Where should our remains go in a world increasingly crowded by human effects? Atmosphere, water, land: All are getting filled with the debris of our lives—waste, gases, chemicals going everywhere they don’t belong. And the human body?Ultimately, even formaldehyde is decomposed by bacteria. There are very few organic compounds which are completely immune to bacterial degradation.
Our earthly remains have become nothing less than underground time bombs for groundwater. Cadavers get pickled in gallons of formaldehyde fluid; we basically turn them into cancer-causing toxic waste.
Most are then tucked into wood-fiber caskets, likewise saturated in formaldehyde, methyl and xylene. That’s why casket manufacturers are among the top-listed hazardous waste producers tracked by the U.S. Environmental Protection Agency.I suspect they mean methyl alcohol, not "methyl". But then the people who write rarely have a science background.
The entire toxic missile then gets encased in a metal or concrete vault — the whole contraption making up a two-ton land mine to lodge in the ground. Eventual leakage is all but certain, turning the departed into poison for the very community the person might have worked hard during life to benefit.An amusing song about an over-the-top funeral from the era of my youth, the Chad Mitchell Trio, where John Denver toiled in his youth.
Even above ground, commercial graveyards are generally dead zones vacant of habitat. Unlike the old rural cemetery full of birdsong and trees, most commercial graveyards are just chemically dependent lawns, sprouting no more signs of life than some plastic flowers.Hey, they even have a song for this one!
Why is all of this toxic land use condoned, on a planet increasingly pinched for living habitat? That’s another mystery. The EPA, charged with regulating hazardous waste from cradle to grave, strangely overlooks all of the formaldehyde in graveyards themselves.But what about cremation? Surely
Cremation may seem a healthier option, yet it is an energy waste and carbon emitter. Each “roasting” takes 75 minutes of ultra-high temperatures, rapidly burning vast amounts of fuel, while shooting greenhouse gases, mercury and other contaminants into the air, land and water. And it still leaves the “cremains”—including mercury and other metal toxins — which families often sprinkle in favorite nature spots, including water bodies.The only way that you can avoid CO2 production from a dead body is to preserve it, and we've already seen they don't approve of that. And hey, you know, you don't have to leave the mercury laden fillings in the body before you roast 'em up, and they won't be needing them gold teeth neither.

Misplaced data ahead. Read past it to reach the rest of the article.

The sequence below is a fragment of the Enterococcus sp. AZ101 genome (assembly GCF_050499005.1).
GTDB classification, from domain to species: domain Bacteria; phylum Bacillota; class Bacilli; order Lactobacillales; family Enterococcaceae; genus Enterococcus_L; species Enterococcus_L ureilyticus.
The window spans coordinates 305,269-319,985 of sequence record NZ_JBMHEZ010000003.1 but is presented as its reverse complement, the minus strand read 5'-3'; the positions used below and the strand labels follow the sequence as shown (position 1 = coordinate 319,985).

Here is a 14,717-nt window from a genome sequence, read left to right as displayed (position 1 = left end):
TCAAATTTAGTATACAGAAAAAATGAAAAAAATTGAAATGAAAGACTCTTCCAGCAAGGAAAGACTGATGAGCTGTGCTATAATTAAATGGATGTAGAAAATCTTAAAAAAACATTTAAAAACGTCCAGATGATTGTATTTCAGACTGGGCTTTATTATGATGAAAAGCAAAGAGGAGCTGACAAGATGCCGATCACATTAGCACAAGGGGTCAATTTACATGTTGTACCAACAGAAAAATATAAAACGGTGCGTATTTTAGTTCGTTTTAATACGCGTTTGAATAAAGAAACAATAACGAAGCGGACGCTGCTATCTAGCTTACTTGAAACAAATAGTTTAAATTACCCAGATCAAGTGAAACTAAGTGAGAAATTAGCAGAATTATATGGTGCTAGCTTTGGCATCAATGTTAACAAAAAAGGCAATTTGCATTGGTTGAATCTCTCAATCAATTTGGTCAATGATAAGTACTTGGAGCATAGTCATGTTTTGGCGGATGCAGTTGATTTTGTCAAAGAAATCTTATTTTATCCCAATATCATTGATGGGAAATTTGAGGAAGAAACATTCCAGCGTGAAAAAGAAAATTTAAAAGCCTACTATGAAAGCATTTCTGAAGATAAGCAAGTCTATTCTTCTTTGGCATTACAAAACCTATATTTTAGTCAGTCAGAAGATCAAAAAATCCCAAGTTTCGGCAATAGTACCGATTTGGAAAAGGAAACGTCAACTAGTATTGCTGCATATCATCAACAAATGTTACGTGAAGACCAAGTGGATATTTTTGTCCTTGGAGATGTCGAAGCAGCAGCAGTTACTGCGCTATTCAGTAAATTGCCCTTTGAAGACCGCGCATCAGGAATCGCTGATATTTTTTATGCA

But the question remains: What should be done with our bodies once organs have been donated and the bulk remains?So they're assuming that all those bodies make suitable organ donations? I intend to use mine until their past their expiration date.
Blessedly, our biosphere has been solving this puzzle — and quite cheerfully — throughout the eons. Check out any landscape where the dead are allowed to decompose: leaf litter, rotting logs, old feathers, bones, acorn shells, dry weeds in a field.I say we start throwing bodies in Gina McCarthy's front yard.
All of this decay turns seamlessly back into life — microbes, mosses, topsoil, wildflowers, grubs for birds, mushrooms for bears, amphibians, insects — the entire web of life.
Nature’s path is not cradle to grave. It’s what green designer William McDonough calls “cradle to cradle”—life into life. It’s how our biosphere itself evolved and got us here, and it’s meant to continue long after we’re gone.They do, however, provide a picture of an old graveyard on one of my favorite fishing spots, Holland Island:
That’s why it’s heartening that the green burial movement is resuscitating more gracious and grateful ways of returning ourselves to a world that gave us its life.
These lower-cost, low-impact, chemical-free burials skip the absurd formaldehyde infusions — preserving water quality, woodlands and meadows, and letting remains decompose into native plants, trees, humus and wildlife habitat.We're in the midst of this with my mother, who requested cremation, and burial in a nice site on the top of hill in Murphy's, surrounded by trees and chaparral. Many modern graves there, and no problem with the trees until the recent drought, which killed quite a number, as it has to trees all around California.
Look, I don't mind if you or yours choose to be stuck in the ground unpreserved, it seems sensible enough to me. But is it really such an important issue that we need EPA and it's house organs propagandizing us about it? Is there any part of life, and now death, free from their virtue shaming?